- Carter Strickland, Reporter, HornsNation
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AUSTIN, Texas -- Bryan Harsin was consistent in his message.
So much so that it became consistently annoying.
"We have to be more consistent," the Texas co-offensive coordinator said after the fourth game of the season at Iowa State.
"It's all about being consistent, and they know that," he said after the last game at Baylor.
Guess there is something to be said for consistency. Or in Texas' case, the lack thereof, because if there was one thing missing for Texas at every position in the offense in 2011 it was consistency.
The reason Texas was so inconsistent cannot be pinned on one position. It is true the quarterbacks bear the brunt of the blame.
All three starting running backs were hurt.
And the lone fifth-year senior on the offense line, Tray Allen, was replaced by a true freshman.
So scapegoats abound.
But so do solutions.
For the glass-half full crowd, there is plenty of optimism to be found in what Texas will have in 2012 and what it is getting.
The Longhorns lose two starters on offense -- guard David Snow and H-back Blaine Irby. That's it. No other team in the Big 12 could return as many potential starters.
Here is what Texas gets back:
Malcolm Brown, who averaged 4.4 yards per carry but was out three games with injury and not 100 percent in another two. Brown still managed 707 rushing yards and in all three games he was given the ball more than 19 times, he managed more than 100 yards.
Joe Bergeron, who had single digit carries in all but two games and missed the final four due to injury, is also back. The two games Bergeron touched the ball more than 10 times he went for 136 and 191 yards.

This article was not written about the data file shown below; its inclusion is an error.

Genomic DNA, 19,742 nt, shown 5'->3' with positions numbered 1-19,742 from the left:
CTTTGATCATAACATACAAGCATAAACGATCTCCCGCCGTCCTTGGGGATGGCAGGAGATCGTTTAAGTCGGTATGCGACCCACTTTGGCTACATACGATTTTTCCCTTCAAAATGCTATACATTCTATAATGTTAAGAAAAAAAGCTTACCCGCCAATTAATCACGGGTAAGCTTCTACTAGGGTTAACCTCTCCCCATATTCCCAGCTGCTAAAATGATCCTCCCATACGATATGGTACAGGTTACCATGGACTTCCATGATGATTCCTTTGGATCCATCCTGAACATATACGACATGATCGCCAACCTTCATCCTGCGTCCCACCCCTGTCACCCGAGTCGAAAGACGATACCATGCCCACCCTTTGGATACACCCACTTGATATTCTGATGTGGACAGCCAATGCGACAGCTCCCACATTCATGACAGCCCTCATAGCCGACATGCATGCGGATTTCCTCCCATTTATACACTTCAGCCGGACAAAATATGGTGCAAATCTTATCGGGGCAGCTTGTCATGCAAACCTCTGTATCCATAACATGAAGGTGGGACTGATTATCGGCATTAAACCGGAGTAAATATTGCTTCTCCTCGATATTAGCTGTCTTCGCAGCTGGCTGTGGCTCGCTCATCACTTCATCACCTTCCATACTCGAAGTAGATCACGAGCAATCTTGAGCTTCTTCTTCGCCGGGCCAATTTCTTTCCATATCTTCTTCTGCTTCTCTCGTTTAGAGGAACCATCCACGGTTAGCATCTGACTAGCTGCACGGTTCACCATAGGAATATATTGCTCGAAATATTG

Add to that the national player of the year in Johnathan Gray, and the backfield looks more than set. It looks downright crowded.
At wide receiver, Jaxon Shipley, the team's best route runner and most productive receiver will be one year older and wiser.
Marquise Goodwin will be with the team all year instead of joining two weeks into the season. That should help. His explosiveness was evident against Baylor, when he went 80 yards for a touchdown. It was the longest touchdown pass in two years at Texas.
Mike Davis, with the proper motivation, can provide the downfield threat Texas needs. Davis more than proved he can get open. He just needs to have a quarterback who can get him the ball.
Now add to that four receivers, two of whom -- Cayleb Jones and Thomas Johnson -- are in the top four of the ESPNU 150. Add another in Kendall Sanders, who is considered one of the top athletes in the state. And finally there is Marcus Johnson, a top-100 wide receiver. Only Arkansas has more top 100 receivers committed than Texas.
So that's 10 potential playmakers -- four of whom are proven commodities and another, Davis, who has shown flashes of brilliance.
As for the blocking up front, freshman Sedrick Flowers pushed for playing time this season until injuries forced him to redshirt. He could fill Snow's spot. Texas is also adding junior college commitment Donald Hawkins, a highly sought-after tackle from Northwest Mississippi Community College.
But really, everything once again could come down to the quarterbacks. Case McCoy is expected to be the leader in the offseason. But Harsin now knows what he has to work with and what his limitations are. That should help in his understanding of McCoy and in his development.
Harsin also knows he has to coach incoming recruit Connor Brewer as if he were going to be a starter from day one. That mindset should accelerate the learning curve and maturation process of the young freshman. Texas also has four very winnable games to start 2012 -- Wyoming, New Mexico, Iowa State at home, and Mississippi on the road.
That should allow for Harsin to select a quarterback, stick with him those first four games, and develop some of that much-needed consistency during that stretch. Because remember, it is all about being consistent.
Carter Strickland covers University of Texas football and recruiting for HornsNation
Follow HornsNation's coverage on Twitter: @ESPNHornsNation
14mSteve Ilardi and Jeremias Engelmann